The School – Koryu Founded in 1660     

Hontai Yōshin Ryū

Hontai Yōshin Ryū is an ancient school (KORYŪ) of Ju Jutsu and as such is an official member of Nihon Kobudo Kiokai belonging to the Nihon Budokan. The school was founded in the 17th Century in the Oshu region (the current Miyagi prefecture) in the Shiroishi district (Okayama prefecture).

The current headquarters (SOHONBU DOJO) is located in Nishinomiya in Japan, where INOUE Kyoichi Munenori - the 19th generation of Soke - lives and teaches.

The Italian branch is led by Stelvio Sciutto who brought the school to Italy in 1982. During his trip to Japan - invited by the 18th Soke - he pronounced the school oath and in the presence of Soke INOUE Tsuyoshi Munetoshi promised to protect, respect and spread the principles of the Hontai Yoshin Ryu in Italy and in Europe.

The most deserving members of the Italian branch include Giampaolo Serpau, Alessandro Ormas, Barbara Sciutto, Ivan Serpau, Riccardo Baucia and Luca Sciutto, who for decades have been assisting and supporting Maestro Sciutto in its mission to spread the school.


Values and Philosophy

Mon tradizionale della scuola

Traditional School's Mon

The philosophical premise of Hontai Yōshin Ryū lies in its name, which includes the metaphor of the willow - which bends in the storm remaining steadfast on its roots, without ever breaking - embedded in the name of the school by its founder Takagi Oriemon Shigetoshi (born in 1635 )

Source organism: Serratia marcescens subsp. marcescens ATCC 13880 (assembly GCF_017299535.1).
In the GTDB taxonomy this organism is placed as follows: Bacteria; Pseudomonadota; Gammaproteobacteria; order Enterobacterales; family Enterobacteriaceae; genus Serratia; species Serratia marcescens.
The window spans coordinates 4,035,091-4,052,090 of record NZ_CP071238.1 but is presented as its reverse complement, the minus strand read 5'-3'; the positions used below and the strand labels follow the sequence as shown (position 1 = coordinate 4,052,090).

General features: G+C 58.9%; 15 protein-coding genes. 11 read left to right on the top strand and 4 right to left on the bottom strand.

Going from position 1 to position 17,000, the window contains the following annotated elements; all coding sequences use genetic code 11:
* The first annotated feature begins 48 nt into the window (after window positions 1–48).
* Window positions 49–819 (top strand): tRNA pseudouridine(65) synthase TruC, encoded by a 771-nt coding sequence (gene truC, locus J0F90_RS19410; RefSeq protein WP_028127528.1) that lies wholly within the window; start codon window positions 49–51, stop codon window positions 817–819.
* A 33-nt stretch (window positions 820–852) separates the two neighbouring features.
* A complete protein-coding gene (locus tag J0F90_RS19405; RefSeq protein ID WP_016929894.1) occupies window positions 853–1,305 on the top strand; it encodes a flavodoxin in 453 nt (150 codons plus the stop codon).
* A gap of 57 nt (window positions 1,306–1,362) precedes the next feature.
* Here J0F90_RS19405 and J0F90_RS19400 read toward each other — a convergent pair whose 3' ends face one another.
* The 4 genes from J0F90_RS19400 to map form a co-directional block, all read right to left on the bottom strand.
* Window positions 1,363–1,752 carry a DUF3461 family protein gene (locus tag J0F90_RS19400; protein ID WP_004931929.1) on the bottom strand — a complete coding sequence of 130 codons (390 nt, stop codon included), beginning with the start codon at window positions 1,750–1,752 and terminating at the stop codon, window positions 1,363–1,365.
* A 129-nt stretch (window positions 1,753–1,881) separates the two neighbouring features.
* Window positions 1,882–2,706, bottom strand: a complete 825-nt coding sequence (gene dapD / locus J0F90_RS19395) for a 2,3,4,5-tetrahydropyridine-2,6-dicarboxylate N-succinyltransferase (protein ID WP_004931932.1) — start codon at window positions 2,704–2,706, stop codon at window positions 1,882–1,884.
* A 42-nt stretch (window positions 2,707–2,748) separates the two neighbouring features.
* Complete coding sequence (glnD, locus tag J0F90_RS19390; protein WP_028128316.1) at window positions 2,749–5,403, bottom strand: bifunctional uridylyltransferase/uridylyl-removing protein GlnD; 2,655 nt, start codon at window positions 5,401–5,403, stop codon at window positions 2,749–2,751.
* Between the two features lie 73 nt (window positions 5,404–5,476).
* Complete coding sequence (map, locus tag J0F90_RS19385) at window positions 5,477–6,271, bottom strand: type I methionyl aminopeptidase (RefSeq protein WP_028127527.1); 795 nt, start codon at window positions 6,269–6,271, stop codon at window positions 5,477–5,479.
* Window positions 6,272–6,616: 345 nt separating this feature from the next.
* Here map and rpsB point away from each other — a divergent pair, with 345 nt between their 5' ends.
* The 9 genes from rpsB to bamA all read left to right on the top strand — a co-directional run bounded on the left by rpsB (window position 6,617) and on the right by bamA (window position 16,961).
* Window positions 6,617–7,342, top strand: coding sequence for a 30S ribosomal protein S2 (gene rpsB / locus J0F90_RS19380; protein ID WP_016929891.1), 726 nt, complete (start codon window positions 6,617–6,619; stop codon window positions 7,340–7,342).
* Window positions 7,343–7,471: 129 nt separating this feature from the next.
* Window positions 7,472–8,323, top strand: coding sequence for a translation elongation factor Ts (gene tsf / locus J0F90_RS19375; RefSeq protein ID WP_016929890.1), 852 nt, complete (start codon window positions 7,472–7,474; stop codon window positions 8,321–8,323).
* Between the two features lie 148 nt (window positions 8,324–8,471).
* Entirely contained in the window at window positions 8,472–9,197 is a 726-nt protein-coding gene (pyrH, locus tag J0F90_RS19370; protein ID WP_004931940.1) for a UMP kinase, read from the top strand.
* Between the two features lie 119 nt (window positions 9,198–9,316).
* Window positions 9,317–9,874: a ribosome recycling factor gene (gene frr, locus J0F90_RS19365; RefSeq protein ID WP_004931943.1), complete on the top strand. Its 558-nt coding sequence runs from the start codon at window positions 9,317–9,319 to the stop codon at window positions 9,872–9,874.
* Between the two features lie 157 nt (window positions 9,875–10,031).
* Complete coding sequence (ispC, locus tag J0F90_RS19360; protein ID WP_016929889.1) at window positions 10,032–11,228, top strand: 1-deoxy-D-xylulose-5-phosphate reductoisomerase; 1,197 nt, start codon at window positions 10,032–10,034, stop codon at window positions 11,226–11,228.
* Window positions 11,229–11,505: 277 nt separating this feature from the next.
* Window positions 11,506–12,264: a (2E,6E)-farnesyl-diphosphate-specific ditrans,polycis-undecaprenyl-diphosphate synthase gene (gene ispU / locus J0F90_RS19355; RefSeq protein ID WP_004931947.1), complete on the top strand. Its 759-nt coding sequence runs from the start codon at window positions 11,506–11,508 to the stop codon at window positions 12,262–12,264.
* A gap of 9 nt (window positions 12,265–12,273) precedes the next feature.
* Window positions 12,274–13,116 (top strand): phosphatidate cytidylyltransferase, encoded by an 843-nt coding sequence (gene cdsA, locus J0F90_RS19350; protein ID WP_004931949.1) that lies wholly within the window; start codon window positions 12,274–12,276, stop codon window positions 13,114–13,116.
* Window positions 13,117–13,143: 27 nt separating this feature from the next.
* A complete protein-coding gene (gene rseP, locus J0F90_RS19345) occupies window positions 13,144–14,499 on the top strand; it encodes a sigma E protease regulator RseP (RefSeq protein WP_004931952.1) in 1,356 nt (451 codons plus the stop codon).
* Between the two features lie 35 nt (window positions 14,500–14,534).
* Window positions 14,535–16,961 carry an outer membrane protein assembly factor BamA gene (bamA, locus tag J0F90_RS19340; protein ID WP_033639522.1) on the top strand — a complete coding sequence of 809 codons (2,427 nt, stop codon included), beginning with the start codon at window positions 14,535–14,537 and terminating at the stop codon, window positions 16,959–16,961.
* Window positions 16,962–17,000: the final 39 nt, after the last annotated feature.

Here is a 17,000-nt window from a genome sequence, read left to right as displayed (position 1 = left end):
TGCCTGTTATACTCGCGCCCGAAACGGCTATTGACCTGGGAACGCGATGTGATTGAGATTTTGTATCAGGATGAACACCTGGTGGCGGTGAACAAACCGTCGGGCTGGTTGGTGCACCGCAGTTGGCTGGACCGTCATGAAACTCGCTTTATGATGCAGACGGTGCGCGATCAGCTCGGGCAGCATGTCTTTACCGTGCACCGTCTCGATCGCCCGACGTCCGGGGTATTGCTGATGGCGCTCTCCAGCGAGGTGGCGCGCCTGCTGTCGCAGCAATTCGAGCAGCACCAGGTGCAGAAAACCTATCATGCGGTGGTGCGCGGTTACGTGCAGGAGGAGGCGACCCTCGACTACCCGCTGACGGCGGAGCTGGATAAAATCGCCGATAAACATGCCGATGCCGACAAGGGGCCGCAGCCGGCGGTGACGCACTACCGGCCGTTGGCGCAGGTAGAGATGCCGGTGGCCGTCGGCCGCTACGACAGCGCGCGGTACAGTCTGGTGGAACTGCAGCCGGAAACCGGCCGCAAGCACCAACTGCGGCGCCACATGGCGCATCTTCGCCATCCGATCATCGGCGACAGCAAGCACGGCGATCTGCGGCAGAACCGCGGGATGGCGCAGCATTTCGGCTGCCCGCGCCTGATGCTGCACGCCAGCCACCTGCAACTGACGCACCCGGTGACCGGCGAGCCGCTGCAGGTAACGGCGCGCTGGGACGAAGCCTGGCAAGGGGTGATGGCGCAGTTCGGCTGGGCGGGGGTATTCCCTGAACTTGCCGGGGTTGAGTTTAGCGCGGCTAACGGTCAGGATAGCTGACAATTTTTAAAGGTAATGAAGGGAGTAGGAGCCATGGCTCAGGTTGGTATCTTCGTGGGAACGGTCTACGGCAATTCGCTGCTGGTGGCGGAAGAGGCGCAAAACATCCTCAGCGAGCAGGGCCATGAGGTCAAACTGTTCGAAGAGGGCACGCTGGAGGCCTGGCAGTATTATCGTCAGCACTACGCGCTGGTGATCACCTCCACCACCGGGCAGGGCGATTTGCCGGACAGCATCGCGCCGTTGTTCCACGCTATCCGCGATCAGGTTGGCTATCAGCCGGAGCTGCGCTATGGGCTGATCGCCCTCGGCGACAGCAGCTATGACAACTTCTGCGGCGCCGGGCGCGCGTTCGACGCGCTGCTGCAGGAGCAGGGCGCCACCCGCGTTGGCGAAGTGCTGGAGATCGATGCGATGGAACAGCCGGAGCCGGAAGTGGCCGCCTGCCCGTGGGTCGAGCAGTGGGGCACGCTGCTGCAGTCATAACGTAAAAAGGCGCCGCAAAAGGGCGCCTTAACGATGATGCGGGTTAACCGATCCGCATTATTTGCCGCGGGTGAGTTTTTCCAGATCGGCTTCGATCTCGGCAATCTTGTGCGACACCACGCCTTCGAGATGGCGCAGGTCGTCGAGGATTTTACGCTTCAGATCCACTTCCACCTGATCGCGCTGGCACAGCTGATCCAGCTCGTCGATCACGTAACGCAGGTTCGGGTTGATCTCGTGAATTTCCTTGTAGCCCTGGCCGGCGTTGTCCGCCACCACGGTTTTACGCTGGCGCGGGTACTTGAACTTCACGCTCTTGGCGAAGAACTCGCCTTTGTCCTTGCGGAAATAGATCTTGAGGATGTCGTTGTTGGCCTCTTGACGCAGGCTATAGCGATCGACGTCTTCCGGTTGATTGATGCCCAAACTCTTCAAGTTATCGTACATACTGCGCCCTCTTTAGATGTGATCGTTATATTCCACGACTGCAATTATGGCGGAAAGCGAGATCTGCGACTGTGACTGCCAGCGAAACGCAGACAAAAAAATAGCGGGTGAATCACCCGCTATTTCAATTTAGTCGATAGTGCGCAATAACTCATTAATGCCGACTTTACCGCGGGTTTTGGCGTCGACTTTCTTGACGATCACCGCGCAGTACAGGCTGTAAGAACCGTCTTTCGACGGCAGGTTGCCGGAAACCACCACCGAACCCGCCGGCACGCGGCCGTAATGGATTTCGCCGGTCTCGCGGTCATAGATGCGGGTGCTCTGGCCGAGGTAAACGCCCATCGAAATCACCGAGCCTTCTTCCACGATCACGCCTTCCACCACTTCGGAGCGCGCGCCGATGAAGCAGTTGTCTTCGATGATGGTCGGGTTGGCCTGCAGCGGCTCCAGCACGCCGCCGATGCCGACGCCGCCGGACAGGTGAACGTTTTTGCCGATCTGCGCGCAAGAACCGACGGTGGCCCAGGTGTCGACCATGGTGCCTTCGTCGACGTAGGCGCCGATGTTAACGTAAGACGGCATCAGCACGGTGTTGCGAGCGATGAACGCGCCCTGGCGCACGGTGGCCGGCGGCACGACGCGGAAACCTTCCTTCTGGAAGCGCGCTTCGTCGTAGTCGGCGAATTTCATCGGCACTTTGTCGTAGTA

HON (本) = Efficacy (principle, true, real) 

TAI (體) = Concreteness (body, sobstance, objective, real)

YO (楊) = Flexibility (willow)

SHIN (心) = Integrity of Spirit (spirit, heart, mind)

RYU (流) = School (style, method)

Founded in 1660, the school has so far arrived with an uninterrupted dynastic lineage

Soke Lineage

Founder:
Oriemon Shigetoshi TAKAGI
2° Soke
Umanosuke Shigesada TAKAGI 
3° Soke
Gennoshin Hideshige TAKAGI 
4° Soke
Kihei Shigenobu OHKUNI
5° Soke
Yakuro Nobutoshi OHKUNI 
6° Soke
Tarodaiyu Tadanobu OHKUNI 
7° Soke
Kihei Yoshisada OHKUNI 
8° Soke
Yozaemon Yoshisada NAKAYAMA 
9° Soke
Jinnai Sadahide NAKAYAMA 
10° Soke
Buemon Hidenobu OHKUNI 
11° Soke
Kizaemon Sadatoshi NAKAYAMA
12° Soke
Kamaji Hidetoshi OHKUNI
13° Soke
Ikugoro Hisayoshi YAGI
14° Soke
Takeo Masatsugu ISHYA
15° Soke
Matsutaro Masaharu ISHYA
16° Soke
Happeita Masayoshi KAKUNO
17° Soke
Saburo Masanori MINAKI
18° Soke
Tsuyoshi Munetoshi INOUE
19° Soke
Kyoichi Munenori INOUE

The principles of Hontai Yoshin Ryū have been faithfully handed down by 19 generations of Sokes.

Disciplines e influences


A "differen" Ju Jutsu School

Hontai Yōshin Ryū is a school of Jū-Jutsu that - in addition to bare-handed techniques - is known for its specific skills in using weapons such as:

  • Kodaci: short sword 
  • Bōjutsu: long stick